Tissue morphogenesis is driven by local cellular deformations, themselves powered by contractile actomyosin networks. While it is well demonstrated that cell-generated forces at the microscopic scale underlie a variety of local morphogenetic processes (e.g. lengthening/narrowing, bending, or folding), how such local forces are transmitted across tissues to shape them at a mesoscopic scale remains largely unknown. Here, by performing a quantitative analysis of gastrulation in entire avian embryos, we show that the formation of the primitive streak and the associated large-scale rotational tissue flows (i.e. "polonaise movements") are integral parts of a global process that is captured by the laws of fluid mechanics. We identify a large-scale supracellular actomyosin ring (2mm in diameter and 250μm thick) that shapes the embryo by exerting a graded tension along the margin between the embryonic and extra-embryonic territories. Tissue-wide flows arise from the transmission of these localized forces across the embryonic disk and are quantitatively recapitulated by a fluid-mechanical model based on the Stokes equations for viscous flow. We further show that cell division, the main driver of cell rearrangements at this stage, is required for fluid-like behavior and for the progress of gastrulation movements. Our results demonstrate the power of a hydrodynamic approach to tissue-wide morphogenetic processes and provide a simple, unified mechanical picture of amniote gastrulation. A tensile embryo margin, in addition to directing tissue motion, could act as an interface between mechanical and molecular cues, and play a central role in embryonic self-organization.

133: Production of systemically circulating Hedgehog by the intestine couples nutrition to growth and development
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Posted to bioRxiv 14 Feb 2014

Production of systemically circulating Hedgehog by the intestine couples nutrition to growth and development
1,397 downloads developmental biology

Jonathan Rodenfels, Oksana Lavrynenko, Sophie Ayciriex, Julio L Sampaio, Maria Carvalho, Andrej Shevchenko, Suzanne Eaton

In Drosophila larvae, growth and developmental timing are regulated by nutrition in a tightly coordinated fashion. The networks that couple these processes are far from understood. Here, we show that the intestine responds to nutrient availability by regulating production of a circulating lipoprotein-associated form of the signaling protein Hedgehog (Hh). Levels of circulating Hh tune the rates of growth and developmental timing in a coordinated fashion. Circulating Hh signals to the fat body to control larval growth. It regulates developmental timing by controlling ecdysteroid production in the prothoracic gland. Circulating Hh is especially important during starvation, when it is also required for mobilization of fat body triacylglycerol (TAG) stores. Thus, we demonstrate that Hh, previously known only for its local morphogenetic functions, also acts as a lipoprotein-associated endocrine hormone, coordinating the response of multiple tissues to nutrient availability.

134: Skeletal Cell YAP And TAZ Redundantly Promote Bone Development By Regulation Of Collagen I Expression And Organization
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Posted to bioRxiv 30 May 2017

Skeletal Cell YAP And TAZ Redundantly Promote Bone Development By Regulation Of Collagen I Expression And Organization
1,390 downloads developmental biology

Christopher D. Kegelman, Devon E. Mason, James H. Dawahare, Genevieve D. Vigil, Scott S. Howard, Teresita M. Bellido, Alexander G. Robling, Joel D. Boerckel

The functions of the transcriptional co-activators YAP and TAZ in bone are controversial. Each has been observed to either promote or inhibit osteogenesis in vitro, while their roles in bone development are unknown. Here we report that combinatorial YAP/TAZ deletion from skeletal cells in mice caused osteogenesis imperfecta with severity dependent on targeted cell lineage and allele dosage. Osteocyte-conditional deletion impaired bone accrual and matrix collagen, while allele dosage-dependent deletion from all osteogenic lineage cells caused spontaneous fractures, with neonatal lethality only in dual homozygous knockouts. We identified putative target genes whose mutation in humans causes osteogenesis imperfecta and which contain promoter-proximate binding domains for the YAP/TAZ co-effector, TEAD4. Two candidates, Col1a1 and SerpinH1, exhibited reduced expression upon either YAP/TAZ deletion or YAP/TAZ-TEAD inhibition by verteporfin. Together, these data demonstrate that YAP and TAZ redundantly promote bone matrix development and implicate YAP/TAZ-mediated transcriptional regulation of collagen in osteogenesis imperfecta.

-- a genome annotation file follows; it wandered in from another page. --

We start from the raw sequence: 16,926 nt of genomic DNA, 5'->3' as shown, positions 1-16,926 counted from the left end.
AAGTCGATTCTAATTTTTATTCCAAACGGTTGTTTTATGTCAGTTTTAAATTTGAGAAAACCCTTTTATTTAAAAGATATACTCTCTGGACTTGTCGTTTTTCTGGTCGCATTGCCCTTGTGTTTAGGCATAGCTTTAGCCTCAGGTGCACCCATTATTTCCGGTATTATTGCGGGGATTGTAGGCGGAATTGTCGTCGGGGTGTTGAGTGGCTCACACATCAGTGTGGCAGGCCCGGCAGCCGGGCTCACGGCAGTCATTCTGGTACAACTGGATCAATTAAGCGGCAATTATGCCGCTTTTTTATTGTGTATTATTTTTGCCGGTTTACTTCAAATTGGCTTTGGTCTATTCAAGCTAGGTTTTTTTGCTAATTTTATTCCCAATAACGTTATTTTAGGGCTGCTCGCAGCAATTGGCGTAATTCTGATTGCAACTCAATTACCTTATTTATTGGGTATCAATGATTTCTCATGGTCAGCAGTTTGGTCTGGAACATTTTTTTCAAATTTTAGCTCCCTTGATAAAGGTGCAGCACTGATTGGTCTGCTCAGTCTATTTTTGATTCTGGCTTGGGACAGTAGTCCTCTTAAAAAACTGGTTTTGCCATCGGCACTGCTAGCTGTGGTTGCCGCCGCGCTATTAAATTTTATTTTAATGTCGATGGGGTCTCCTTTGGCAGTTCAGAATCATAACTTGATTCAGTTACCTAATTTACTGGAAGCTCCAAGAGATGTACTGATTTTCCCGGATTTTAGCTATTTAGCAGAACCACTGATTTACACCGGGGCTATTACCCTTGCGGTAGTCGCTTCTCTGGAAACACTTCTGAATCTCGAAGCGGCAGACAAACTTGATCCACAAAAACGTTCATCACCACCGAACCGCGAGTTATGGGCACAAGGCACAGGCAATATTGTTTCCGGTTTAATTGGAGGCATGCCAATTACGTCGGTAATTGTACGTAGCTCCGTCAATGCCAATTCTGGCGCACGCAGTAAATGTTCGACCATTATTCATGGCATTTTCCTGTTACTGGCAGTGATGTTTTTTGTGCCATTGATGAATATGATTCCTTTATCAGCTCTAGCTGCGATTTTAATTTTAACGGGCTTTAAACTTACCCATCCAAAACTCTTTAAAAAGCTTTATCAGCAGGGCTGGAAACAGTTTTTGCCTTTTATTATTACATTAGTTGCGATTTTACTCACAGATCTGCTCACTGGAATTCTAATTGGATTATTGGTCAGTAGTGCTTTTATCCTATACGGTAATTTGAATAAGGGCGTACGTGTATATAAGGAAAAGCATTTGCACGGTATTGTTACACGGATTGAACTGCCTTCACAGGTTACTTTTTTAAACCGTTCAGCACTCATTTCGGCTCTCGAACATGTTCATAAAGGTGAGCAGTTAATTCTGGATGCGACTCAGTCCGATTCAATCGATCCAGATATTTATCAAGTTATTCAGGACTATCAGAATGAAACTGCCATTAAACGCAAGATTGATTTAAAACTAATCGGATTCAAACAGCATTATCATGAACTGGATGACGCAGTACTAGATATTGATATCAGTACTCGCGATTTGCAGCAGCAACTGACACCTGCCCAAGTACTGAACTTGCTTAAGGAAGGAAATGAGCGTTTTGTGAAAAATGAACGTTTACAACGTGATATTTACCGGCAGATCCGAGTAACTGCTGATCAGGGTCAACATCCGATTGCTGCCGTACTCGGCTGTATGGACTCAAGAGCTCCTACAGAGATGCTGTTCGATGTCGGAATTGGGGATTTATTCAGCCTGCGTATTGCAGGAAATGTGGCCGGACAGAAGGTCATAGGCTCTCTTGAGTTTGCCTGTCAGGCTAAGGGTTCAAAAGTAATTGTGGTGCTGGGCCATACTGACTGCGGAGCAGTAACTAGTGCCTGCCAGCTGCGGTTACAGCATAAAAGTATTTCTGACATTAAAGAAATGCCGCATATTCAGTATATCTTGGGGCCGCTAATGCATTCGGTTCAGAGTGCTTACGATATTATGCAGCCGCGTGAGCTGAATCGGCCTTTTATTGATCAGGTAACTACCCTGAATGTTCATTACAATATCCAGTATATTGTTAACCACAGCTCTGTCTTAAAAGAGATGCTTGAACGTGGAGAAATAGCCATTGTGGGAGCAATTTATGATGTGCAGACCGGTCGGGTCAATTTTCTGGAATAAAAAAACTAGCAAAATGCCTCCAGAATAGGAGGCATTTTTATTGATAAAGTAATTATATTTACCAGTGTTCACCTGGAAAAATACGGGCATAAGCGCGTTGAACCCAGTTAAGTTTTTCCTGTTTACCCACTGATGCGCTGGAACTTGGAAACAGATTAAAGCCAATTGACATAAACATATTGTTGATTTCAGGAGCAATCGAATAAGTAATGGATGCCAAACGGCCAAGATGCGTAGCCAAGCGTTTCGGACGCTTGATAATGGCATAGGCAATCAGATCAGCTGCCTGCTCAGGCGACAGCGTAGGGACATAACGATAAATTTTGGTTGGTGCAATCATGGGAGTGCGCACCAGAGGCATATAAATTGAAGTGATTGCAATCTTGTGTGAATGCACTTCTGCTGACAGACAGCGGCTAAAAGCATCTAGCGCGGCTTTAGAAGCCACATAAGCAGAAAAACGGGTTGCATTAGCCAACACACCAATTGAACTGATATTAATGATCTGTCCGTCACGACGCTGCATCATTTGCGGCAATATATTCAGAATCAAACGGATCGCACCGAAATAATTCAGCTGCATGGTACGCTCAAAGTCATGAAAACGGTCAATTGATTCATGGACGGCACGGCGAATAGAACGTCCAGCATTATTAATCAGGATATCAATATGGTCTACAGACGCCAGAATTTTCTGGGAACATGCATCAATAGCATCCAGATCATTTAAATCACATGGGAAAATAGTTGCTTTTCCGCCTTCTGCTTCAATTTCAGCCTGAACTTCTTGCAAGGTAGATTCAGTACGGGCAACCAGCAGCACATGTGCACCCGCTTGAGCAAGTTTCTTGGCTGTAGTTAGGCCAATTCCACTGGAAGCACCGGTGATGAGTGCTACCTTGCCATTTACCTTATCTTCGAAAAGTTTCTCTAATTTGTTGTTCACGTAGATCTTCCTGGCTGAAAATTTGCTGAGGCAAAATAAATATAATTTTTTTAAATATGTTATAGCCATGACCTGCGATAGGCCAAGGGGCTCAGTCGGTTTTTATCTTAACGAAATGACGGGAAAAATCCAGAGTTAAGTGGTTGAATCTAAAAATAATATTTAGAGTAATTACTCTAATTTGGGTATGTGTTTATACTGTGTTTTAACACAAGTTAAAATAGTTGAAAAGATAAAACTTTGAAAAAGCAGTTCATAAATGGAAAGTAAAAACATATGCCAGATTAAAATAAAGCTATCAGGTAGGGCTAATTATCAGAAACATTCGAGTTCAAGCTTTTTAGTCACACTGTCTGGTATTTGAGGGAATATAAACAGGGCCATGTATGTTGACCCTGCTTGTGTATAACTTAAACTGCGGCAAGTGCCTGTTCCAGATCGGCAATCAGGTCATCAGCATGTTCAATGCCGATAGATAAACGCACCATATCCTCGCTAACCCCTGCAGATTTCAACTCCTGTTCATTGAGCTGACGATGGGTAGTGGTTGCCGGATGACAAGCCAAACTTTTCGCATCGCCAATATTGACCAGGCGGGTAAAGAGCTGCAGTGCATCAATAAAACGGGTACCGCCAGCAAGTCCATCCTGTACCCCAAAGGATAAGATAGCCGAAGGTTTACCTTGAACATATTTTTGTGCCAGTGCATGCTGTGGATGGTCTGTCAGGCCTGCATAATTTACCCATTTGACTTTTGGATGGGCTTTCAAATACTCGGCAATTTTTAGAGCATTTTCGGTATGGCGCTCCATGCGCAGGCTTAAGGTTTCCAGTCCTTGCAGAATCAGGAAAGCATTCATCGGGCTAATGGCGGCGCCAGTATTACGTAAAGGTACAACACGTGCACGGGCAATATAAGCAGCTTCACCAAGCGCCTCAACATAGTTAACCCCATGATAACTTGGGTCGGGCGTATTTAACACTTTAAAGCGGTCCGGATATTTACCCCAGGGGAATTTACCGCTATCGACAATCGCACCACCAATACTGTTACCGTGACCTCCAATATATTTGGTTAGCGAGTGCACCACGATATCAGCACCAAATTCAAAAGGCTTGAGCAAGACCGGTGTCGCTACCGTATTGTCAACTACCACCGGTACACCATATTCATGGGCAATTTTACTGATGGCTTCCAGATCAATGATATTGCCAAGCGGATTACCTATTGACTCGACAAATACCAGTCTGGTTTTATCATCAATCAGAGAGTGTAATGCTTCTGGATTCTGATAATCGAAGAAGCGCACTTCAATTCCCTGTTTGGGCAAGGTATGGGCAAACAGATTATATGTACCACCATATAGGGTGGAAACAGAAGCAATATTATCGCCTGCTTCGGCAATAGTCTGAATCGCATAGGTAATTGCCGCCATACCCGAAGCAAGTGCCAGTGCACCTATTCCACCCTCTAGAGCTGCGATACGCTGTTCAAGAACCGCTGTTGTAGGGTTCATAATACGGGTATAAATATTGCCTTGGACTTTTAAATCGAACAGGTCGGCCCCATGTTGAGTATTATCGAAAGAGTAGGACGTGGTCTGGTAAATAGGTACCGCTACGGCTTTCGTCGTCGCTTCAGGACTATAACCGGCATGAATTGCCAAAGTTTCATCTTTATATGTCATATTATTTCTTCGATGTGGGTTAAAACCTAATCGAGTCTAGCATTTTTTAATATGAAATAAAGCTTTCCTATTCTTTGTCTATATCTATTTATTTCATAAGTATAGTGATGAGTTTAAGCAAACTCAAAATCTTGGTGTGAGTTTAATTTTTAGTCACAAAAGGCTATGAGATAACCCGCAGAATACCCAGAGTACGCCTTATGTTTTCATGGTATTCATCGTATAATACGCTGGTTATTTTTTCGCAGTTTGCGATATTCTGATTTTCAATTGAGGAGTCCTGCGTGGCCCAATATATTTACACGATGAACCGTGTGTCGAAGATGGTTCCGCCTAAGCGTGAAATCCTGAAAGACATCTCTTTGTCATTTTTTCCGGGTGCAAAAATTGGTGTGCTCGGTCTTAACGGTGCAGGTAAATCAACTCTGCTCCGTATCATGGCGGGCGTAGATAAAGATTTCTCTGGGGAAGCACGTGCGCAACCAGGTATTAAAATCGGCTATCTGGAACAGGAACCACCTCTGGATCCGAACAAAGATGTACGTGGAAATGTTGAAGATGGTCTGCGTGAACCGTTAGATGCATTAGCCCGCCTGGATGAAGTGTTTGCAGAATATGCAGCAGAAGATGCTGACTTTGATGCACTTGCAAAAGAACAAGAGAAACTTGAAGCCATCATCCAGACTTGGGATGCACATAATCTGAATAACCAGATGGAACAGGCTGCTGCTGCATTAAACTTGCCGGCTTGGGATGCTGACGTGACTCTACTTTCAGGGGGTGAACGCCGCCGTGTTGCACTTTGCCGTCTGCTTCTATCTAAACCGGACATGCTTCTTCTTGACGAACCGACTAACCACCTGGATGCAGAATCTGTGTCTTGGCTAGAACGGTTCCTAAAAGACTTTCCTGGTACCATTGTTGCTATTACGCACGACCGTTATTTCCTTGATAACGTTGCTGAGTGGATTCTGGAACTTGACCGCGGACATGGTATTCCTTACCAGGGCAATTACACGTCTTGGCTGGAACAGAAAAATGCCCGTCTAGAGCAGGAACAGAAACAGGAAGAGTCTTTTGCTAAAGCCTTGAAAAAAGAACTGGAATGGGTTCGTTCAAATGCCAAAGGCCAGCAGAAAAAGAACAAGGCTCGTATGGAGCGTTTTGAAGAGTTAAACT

135: Genetic knockdown and knockout approaches in Hydra
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Posted to bioRxiv 07 Dec 2017

Genetic knockdown and knockout approaches in Hydra
1,389 downloads developmental biology

Mark Lommel, Anja Tursch, Laura Rustarazo-Calvo, Benjamin Trageser, Thomas W. Holstein

Hydra is a member of the Cnidaria, an ancient phylum at the base of metazoan evolution and sister group to all bilaterian animals. The regeneration capacity of Hydra, mediated by its stem cell systems, is unparalleled in the animal kingdom. The recent sequencing of the Hydra genome and that of other cnidarians has drawn new attention to this well-known model organism. In spite of this, the establishment of methods to manipulate gene expression in Hydra have remained a major challenge. Here we report a CRISPR-Cas9 based targeted mutation approach as well as an optimized, reproducible strategy for the delivery of siRNAs. Both approaches are based on a refined electroporation protocol for adult Hydra polyps. We demonstrate that these strategies provide reliable genetic interference with target gene expression, facilitating functional studies and genome editing in Hydra.

136: Dilp8 requires the neuronal relaxin receptor Lgr3 to couple growth to developmental timing
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Posted to bioRxiv 25 Mar 2015

Dilp8 requires the neuronal relaxin receptor Lgr3 to couple growth to developmental timing
1,389 downloads developmental biology